Jeffrey Peters, Ph.D.

19972021

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Research Interests

I specialize in the literature and culture of early modern – late Renaissance and seventeenth-century – France. In the broadest sense, my scholarship considers the nature of the literary as a property of knowledge. I am interested in the way our ability to know the world often seems to require us to turn away from the world in order to give it meaning. In an early modern poetic tradition that took its authority from Aristotle, our access to knowledge was said to be determined not by ordinary reality as that which is, but by the poetic as that which might be – not poetry as illusion or fiction, but poetry as a statement, or event, of the possible.

I am currently working on two books related to these questions. The first derives from and expands on a special double issue of the journal Romance Quarterly (68, 2 and 68, 3) on the topic of “Early Modern Clouds” which I co-edited in 2021 with Katharina N. Piechocki. This project considers the multiform relations that hold between clouds and the aesthetic and examines the ways clouds embody modes of depiction bound up with the expression of the ineffable or what we call the “poetics of meteorology."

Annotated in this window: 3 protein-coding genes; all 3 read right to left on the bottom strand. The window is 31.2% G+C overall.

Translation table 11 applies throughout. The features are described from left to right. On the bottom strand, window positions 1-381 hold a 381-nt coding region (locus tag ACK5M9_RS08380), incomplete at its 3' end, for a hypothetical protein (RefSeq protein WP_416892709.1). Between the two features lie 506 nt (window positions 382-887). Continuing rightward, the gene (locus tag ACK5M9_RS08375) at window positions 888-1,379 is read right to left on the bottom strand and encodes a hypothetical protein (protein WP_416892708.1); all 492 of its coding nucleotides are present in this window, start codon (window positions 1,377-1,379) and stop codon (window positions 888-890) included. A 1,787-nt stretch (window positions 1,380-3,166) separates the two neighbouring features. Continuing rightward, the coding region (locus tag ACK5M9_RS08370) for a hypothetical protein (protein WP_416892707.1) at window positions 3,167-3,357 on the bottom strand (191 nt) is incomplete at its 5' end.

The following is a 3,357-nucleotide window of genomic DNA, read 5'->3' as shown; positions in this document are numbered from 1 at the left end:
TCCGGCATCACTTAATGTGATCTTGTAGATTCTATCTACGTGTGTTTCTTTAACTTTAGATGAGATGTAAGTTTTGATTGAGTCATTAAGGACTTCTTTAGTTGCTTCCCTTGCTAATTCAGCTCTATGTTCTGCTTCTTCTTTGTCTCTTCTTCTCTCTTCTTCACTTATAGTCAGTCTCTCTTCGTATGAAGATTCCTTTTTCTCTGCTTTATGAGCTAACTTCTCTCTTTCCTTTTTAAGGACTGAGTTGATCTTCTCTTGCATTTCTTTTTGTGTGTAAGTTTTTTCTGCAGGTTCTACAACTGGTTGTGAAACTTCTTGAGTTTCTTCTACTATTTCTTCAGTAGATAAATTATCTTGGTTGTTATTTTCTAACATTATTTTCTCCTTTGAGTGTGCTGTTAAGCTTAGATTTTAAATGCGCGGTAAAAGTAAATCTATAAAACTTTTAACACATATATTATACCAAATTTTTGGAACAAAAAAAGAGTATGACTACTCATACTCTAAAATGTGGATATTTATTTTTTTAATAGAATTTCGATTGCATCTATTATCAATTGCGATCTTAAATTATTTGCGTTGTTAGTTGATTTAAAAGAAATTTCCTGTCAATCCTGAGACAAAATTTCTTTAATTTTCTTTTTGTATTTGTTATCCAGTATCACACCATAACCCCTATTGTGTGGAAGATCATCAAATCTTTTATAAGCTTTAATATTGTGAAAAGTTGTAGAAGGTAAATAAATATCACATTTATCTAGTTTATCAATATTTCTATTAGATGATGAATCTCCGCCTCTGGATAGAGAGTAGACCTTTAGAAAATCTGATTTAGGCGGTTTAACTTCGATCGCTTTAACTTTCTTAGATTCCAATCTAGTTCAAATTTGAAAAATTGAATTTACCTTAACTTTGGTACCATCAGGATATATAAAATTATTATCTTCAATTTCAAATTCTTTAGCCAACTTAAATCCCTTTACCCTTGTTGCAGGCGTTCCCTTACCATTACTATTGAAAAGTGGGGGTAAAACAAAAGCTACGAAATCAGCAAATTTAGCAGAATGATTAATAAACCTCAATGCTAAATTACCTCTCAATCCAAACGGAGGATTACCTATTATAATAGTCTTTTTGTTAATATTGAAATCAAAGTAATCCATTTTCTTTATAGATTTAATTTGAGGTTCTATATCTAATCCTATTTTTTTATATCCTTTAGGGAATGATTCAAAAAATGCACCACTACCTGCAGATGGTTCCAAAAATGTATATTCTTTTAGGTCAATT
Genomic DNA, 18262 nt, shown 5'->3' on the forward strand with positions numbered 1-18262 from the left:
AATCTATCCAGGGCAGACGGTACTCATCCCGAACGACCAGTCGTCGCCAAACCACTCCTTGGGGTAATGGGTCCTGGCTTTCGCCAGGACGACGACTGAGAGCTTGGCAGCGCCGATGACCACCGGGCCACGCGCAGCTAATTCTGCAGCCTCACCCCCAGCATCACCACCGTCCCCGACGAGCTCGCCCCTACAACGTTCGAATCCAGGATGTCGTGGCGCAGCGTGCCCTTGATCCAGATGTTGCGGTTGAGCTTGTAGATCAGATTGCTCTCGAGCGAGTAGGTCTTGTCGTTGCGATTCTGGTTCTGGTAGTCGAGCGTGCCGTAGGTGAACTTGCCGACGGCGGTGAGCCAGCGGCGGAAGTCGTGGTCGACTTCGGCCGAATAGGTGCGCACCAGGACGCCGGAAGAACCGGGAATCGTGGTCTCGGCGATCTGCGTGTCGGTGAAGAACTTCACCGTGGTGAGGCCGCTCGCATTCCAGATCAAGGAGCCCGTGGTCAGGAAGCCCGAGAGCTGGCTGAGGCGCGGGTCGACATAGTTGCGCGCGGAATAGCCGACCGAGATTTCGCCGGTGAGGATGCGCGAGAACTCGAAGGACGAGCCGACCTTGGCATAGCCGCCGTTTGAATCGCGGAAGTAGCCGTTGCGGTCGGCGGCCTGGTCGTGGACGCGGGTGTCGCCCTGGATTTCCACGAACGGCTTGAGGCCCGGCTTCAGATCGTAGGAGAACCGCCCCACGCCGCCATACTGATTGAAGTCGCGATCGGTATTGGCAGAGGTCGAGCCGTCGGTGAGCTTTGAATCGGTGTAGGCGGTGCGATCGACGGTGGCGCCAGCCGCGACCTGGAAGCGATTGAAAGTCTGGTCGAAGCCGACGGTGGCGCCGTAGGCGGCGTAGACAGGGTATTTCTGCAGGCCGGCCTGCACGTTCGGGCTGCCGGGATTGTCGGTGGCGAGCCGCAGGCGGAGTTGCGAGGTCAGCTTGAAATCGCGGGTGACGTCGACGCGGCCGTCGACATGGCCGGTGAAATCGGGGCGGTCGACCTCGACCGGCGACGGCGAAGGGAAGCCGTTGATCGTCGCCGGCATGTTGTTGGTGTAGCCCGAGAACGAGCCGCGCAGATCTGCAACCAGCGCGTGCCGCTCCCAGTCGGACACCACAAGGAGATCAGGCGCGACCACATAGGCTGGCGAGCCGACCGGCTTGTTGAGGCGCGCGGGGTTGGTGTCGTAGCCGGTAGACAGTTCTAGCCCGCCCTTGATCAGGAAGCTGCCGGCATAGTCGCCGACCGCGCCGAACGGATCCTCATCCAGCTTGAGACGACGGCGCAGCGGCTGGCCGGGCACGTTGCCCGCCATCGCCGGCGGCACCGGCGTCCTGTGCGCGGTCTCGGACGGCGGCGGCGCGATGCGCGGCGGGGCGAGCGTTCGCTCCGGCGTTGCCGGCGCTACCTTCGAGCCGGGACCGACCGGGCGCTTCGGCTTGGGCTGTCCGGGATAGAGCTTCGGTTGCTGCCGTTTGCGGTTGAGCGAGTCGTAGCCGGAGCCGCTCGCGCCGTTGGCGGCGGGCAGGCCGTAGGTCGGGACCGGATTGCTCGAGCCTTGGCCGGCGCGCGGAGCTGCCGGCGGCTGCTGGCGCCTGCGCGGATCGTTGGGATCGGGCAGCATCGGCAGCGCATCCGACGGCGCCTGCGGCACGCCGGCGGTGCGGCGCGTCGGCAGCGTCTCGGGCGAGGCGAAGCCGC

The second book, tentatively titled Are Texts Alive? Humoralism and Literary Force in the Early Modern World, asks what happens when human beings are confronted with the recalcitrance of the material world, when presumably inert objects and things become animated with forces, trajectories, propensities, or tendencies of their own. The primary focus of this research is an early modern concept of literary textuality that derives from a broader preoccupation in Western humanism with an apparent animism of the material world in the form of the humors, the fluids and forces that were understood to circulate not only in the human body, but in the earth and cosmos themselves. Art itself, in the formulation of many early modern thinkers, seems to unfold with something akin to a cosmic wind in the sense that it may be recognized by way of its material effects while the cause of its formulations remain out of reach of our understanding.

Expertise related to UN Sustainable Development Goals

In 2015, UN member states agreed to 17 global Sustainable Development Goals (SDGs) to end poverty, protect the planet and ensure prosperity for all. This person’s work contributes towards the following SDG(s):

  • SDG 16 - Peace, Justice and Strong Institutions

Education/Academic qualification

Doctor of Philosophy, Univ Of Michigan-Ann Arbor

1996

Master of Arts, Univ Of Michigan-Ann Arbor

1993

Bachelor of Arts, Lawrence University

1990

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